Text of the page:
Goldman Sachs Asset Management Chairman Jim O’Neill said European officials must fix Greece’s debt crisis soon or risk the country’s leaders seeking their own solution.
“Somebody needs to do something pretty soon because the consequences of it are slowly getting worse,” O’Neill said in an interview with Ryan Chilcote on Bloomberg Television in St. Petersburg today. “The Greeks might say, ‘You know what, we’re sick of you guys treating us like kids, we’re going to just do what we want to do.’”
Speculation that a government shakeup in Greece will disrupt the passage of austerity measures and a delay by European Union leaders in agreeing a solution to the crisis have unsettled markets. While France and the European Central Bank favor a “voluntary” rollover of Greek debt by investors, Germany is pushing for bondholders to shoulder part of the cost of a new Greek aid package.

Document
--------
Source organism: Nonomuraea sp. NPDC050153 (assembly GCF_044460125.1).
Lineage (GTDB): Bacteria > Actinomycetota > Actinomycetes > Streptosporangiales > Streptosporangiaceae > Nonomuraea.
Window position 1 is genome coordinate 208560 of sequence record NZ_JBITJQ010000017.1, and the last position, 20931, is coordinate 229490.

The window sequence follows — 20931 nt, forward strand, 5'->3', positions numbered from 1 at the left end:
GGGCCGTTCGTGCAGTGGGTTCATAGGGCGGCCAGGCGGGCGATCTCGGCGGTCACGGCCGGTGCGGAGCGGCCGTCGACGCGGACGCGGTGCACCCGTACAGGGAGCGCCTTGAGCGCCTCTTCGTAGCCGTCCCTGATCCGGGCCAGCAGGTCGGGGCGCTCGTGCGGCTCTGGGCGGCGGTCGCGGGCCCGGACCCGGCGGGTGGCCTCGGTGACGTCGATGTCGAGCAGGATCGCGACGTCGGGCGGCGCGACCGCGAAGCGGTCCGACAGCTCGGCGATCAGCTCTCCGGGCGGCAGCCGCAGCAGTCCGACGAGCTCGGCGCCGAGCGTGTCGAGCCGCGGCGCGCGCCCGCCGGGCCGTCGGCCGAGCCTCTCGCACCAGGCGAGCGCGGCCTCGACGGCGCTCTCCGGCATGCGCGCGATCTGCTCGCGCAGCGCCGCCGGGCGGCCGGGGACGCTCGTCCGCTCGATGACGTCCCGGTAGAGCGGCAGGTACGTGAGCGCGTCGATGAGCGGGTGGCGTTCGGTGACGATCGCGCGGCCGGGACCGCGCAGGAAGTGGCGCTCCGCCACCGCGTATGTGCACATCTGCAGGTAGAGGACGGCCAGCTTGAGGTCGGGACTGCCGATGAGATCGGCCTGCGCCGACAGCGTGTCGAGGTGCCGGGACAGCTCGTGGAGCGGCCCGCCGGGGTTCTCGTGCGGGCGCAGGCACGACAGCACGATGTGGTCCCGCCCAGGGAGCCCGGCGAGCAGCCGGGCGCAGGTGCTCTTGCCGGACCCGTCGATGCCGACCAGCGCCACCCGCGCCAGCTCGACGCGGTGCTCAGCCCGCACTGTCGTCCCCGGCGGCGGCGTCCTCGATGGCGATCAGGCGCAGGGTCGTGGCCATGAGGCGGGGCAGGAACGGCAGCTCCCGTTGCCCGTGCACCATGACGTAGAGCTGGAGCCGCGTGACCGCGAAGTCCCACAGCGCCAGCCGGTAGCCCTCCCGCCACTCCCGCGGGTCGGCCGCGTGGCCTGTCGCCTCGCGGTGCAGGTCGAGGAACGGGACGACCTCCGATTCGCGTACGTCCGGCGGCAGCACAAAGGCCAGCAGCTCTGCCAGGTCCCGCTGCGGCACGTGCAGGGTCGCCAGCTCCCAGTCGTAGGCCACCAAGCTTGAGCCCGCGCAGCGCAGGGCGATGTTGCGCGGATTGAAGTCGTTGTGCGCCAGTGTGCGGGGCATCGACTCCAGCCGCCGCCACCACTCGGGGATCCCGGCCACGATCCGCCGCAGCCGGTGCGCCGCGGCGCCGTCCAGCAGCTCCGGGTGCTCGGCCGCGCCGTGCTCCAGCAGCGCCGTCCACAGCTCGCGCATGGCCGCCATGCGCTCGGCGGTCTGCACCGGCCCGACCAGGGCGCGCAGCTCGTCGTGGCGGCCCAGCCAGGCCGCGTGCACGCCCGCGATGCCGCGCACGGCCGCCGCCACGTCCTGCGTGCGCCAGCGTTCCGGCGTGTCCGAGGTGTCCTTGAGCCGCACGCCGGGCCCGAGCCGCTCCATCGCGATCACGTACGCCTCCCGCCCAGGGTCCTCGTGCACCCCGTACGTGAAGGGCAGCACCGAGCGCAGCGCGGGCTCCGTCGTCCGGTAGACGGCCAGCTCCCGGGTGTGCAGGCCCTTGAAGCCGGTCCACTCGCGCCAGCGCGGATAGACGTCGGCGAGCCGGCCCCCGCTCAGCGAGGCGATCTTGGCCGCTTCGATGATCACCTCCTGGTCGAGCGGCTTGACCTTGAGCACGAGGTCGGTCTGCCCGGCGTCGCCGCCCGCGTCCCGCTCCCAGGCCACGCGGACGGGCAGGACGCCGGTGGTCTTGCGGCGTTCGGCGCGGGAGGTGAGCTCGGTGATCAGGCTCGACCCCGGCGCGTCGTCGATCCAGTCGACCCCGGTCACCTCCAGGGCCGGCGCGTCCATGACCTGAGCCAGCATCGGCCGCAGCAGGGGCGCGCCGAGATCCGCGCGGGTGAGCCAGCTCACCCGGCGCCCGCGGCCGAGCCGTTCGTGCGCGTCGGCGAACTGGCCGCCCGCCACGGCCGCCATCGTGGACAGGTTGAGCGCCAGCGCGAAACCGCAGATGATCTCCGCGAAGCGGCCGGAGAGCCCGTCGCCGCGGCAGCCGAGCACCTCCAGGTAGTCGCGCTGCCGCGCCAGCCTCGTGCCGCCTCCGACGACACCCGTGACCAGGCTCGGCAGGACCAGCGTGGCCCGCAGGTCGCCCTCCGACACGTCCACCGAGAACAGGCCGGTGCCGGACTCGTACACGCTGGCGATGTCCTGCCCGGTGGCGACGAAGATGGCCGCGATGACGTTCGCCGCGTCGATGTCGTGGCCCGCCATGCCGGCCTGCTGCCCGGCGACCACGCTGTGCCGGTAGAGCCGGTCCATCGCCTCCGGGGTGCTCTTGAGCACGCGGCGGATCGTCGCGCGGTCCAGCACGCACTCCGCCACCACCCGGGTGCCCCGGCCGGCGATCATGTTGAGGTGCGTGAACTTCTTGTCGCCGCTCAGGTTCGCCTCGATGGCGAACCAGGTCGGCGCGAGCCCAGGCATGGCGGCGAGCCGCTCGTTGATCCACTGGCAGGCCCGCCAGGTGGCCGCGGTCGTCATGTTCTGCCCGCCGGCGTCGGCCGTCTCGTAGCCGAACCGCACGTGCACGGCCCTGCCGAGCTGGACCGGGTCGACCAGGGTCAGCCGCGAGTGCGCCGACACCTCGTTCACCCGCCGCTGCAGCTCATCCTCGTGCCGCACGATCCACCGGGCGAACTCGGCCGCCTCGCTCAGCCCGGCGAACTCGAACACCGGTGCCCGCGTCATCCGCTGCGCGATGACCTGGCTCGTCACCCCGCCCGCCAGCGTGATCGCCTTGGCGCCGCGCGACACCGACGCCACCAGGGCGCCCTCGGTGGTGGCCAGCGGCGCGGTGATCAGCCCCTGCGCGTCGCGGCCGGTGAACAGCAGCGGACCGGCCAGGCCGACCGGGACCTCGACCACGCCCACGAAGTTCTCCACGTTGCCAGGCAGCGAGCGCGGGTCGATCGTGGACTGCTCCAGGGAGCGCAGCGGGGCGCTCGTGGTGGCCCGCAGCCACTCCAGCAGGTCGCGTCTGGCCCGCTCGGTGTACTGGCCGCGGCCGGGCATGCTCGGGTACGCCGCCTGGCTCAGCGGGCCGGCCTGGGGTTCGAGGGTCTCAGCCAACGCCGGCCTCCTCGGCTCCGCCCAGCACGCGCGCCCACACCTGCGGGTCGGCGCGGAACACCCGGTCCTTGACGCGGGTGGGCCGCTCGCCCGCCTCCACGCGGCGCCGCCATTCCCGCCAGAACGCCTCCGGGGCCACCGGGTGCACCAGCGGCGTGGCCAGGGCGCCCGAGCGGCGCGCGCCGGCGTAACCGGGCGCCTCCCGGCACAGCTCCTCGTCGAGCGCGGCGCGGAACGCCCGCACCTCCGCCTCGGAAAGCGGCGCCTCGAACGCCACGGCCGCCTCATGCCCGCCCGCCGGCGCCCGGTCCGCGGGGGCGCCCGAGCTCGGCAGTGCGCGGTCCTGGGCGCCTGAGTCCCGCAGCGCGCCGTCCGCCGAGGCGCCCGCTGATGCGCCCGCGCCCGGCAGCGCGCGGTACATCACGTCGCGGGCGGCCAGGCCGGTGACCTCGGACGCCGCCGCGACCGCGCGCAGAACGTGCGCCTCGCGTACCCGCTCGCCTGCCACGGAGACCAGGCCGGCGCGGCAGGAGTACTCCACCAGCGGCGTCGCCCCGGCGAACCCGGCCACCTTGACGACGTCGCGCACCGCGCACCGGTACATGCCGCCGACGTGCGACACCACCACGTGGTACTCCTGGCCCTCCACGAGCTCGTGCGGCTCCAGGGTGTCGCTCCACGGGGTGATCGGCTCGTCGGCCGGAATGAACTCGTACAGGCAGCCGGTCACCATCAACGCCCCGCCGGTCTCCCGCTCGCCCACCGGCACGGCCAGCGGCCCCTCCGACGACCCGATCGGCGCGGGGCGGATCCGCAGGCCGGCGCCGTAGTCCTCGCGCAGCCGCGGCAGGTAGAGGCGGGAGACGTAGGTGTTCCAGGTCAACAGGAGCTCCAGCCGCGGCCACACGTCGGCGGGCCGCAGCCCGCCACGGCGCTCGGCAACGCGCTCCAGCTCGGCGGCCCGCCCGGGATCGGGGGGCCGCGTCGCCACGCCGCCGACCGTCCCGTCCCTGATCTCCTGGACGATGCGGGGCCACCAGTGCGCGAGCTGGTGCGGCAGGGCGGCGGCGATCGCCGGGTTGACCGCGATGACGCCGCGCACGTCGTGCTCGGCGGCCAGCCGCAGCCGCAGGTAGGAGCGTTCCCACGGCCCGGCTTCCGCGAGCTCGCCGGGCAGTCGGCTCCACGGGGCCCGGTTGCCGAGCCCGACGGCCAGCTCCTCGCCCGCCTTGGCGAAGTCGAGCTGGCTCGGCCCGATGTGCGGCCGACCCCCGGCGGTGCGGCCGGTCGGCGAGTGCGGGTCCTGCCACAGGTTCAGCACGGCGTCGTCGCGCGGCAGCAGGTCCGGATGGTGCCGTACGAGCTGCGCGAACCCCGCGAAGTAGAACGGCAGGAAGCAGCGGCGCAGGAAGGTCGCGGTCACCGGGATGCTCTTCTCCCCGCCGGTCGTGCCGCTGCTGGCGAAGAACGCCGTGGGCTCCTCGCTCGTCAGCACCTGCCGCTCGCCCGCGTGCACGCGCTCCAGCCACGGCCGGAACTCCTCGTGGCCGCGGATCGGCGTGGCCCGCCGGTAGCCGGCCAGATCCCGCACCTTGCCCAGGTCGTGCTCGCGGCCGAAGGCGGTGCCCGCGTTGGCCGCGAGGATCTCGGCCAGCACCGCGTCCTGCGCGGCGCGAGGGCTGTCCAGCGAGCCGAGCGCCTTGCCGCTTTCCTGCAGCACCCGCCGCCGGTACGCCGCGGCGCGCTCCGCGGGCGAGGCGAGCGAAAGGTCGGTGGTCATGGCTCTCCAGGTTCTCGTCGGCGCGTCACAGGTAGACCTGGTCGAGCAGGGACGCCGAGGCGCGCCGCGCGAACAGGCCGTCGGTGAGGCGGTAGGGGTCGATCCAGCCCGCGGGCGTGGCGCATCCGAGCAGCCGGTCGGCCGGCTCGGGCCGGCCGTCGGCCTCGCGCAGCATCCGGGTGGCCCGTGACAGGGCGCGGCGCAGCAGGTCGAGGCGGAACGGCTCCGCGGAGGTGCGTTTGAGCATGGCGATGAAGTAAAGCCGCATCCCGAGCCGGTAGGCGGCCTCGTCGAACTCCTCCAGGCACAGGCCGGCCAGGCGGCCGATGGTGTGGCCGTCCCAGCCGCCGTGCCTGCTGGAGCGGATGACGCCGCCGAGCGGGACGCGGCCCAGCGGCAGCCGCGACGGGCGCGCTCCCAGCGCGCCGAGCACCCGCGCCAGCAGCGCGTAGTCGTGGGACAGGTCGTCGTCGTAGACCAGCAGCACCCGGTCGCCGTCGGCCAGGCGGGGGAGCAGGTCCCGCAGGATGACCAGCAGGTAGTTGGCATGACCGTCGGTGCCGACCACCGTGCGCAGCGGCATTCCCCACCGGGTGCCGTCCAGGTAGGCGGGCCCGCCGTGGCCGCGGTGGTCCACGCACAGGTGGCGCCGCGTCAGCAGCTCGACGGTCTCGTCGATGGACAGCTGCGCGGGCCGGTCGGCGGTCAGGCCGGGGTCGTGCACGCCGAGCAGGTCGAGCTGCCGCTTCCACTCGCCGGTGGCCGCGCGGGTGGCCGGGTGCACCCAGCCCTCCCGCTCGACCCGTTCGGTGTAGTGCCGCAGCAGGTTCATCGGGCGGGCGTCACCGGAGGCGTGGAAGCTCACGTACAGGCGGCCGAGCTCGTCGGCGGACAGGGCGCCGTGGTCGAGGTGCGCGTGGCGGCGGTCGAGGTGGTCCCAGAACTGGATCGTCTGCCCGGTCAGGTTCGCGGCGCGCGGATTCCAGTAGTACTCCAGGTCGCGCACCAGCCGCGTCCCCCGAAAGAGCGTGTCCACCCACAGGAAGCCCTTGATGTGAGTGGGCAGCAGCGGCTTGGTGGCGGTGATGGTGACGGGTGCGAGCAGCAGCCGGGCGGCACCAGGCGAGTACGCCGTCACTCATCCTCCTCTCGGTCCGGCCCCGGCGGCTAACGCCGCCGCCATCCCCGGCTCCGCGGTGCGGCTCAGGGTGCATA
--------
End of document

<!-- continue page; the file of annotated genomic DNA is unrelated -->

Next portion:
“I don’t know why the European policy makers can’t just bite the bullet and get on with it and stop all these games going on,” O’Neill said. “The longer it drags on, the worse the risk to other countries is getting.”
German Chancellor Angela Merkel and French President Nicolas Sarkozy are slated to meet today in Berlin to resolve their differences, after an emergency session of finance ministers in Brussels on June 14 failed to do so.
Greek Prime Minister George Papandreou today named Evangelos Venizelos, the defense minister, to the post of finance minister as part of a Cabinet reshuffle. He replaces George Papaconstantinou in a move that comes after weeks of public protests against austerity measures that brought tens of thousands of Greeks into the streets.
O’Neill said “it’s the choice of the Greeks” whether to default on their debt.
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